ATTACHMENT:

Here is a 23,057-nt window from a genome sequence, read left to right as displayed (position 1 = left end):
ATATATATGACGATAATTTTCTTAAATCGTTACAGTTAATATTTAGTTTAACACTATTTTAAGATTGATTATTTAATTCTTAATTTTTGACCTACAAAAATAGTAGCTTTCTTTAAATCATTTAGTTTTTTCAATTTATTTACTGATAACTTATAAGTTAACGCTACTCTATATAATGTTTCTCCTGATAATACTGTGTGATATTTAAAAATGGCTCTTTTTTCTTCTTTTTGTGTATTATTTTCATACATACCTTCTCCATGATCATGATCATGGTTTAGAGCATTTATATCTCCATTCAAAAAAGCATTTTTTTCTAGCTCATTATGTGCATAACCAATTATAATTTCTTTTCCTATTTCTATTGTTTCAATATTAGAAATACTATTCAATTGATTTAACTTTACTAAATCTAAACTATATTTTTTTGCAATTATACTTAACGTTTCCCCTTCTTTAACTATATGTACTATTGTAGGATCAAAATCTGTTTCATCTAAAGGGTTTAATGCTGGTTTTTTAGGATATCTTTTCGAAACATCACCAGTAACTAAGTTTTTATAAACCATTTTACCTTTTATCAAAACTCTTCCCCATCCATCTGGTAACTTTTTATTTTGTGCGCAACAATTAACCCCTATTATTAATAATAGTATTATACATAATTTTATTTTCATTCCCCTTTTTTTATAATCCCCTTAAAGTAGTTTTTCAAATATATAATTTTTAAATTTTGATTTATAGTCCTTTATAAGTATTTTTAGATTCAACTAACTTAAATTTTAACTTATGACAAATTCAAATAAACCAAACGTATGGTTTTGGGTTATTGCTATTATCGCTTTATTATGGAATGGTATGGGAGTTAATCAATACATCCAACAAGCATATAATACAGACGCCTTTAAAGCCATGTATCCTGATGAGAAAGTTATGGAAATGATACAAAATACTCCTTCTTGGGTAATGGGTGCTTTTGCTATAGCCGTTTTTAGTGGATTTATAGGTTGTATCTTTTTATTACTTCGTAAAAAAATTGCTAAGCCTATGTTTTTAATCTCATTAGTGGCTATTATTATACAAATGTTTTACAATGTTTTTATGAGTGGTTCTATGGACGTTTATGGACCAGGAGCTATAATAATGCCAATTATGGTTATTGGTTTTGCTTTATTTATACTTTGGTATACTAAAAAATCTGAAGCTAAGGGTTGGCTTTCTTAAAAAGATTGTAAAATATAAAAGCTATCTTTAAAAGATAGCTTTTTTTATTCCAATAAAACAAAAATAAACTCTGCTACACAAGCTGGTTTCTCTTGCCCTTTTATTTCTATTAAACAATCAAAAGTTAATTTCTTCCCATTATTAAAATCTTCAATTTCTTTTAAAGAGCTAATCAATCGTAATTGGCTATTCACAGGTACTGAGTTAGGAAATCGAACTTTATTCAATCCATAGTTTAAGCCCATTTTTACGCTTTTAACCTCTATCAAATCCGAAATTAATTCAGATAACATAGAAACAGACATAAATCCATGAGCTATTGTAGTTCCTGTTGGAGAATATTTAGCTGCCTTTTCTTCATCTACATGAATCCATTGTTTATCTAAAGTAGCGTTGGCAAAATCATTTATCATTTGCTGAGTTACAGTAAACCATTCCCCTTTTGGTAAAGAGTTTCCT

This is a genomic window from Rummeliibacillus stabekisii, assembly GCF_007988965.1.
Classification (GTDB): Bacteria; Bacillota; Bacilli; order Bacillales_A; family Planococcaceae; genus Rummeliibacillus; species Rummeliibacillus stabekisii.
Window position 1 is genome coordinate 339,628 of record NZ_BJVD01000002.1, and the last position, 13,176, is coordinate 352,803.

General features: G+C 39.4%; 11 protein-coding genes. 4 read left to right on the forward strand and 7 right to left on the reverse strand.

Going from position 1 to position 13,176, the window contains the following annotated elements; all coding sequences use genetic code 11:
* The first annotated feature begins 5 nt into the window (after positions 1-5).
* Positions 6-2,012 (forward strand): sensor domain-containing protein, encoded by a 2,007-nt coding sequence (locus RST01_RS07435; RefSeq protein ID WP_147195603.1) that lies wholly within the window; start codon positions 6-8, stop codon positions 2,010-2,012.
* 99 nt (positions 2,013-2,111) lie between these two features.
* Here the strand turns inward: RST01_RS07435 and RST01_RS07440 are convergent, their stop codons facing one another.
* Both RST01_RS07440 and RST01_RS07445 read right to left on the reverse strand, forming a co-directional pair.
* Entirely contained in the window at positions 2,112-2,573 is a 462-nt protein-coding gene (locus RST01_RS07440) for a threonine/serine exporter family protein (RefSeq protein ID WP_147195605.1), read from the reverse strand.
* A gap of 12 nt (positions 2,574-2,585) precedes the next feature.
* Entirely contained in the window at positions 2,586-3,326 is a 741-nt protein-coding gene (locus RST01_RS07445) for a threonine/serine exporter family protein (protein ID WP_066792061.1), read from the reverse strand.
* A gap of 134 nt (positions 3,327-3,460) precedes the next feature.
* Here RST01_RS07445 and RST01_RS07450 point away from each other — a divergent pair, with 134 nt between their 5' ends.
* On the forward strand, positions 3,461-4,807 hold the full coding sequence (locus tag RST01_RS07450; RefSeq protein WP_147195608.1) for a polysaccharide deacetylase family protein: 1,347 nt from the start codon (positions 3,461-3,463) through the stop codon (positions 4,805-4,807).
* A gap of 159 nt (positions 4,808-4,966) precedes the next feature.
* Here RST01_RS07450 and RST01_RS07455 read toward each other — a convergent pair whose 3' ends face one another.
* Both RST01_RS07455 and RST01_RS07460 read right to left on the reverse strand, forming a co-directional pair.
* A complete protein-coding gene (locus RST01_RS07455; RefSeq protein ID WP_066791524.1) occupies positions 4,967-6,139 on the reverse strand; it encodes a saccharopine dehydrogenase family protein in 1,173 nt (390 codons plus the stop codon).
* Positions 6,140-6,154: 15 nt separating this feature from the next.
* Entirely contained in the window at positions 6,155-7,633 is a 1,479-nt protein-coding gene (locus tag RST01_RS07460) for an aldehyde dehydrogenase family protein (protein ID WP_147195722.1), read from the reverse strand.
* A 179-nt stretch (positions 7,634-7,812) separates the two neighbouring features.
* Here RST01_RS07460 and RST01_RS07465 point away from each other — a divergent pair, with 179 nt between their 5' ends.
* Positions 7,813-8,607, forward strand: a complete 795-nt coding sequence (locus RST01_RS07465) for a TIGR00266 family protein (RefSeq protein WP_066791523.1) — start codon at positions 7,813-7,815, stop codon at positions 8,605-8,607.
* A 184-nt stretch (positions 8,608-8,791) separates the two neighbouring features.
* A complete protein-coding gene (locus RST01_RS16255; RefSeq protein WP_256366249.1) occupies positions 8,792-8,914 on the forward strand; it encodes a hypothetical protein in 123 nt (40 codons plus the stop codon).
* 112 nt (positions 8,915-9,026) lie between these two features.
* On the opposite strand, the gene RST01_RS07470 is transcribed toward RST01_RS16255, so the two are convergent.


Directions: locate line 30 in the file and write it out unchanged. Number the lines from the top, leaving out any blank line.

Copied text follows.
* 112 nt (positions 8,915-9,026) lie between these two features.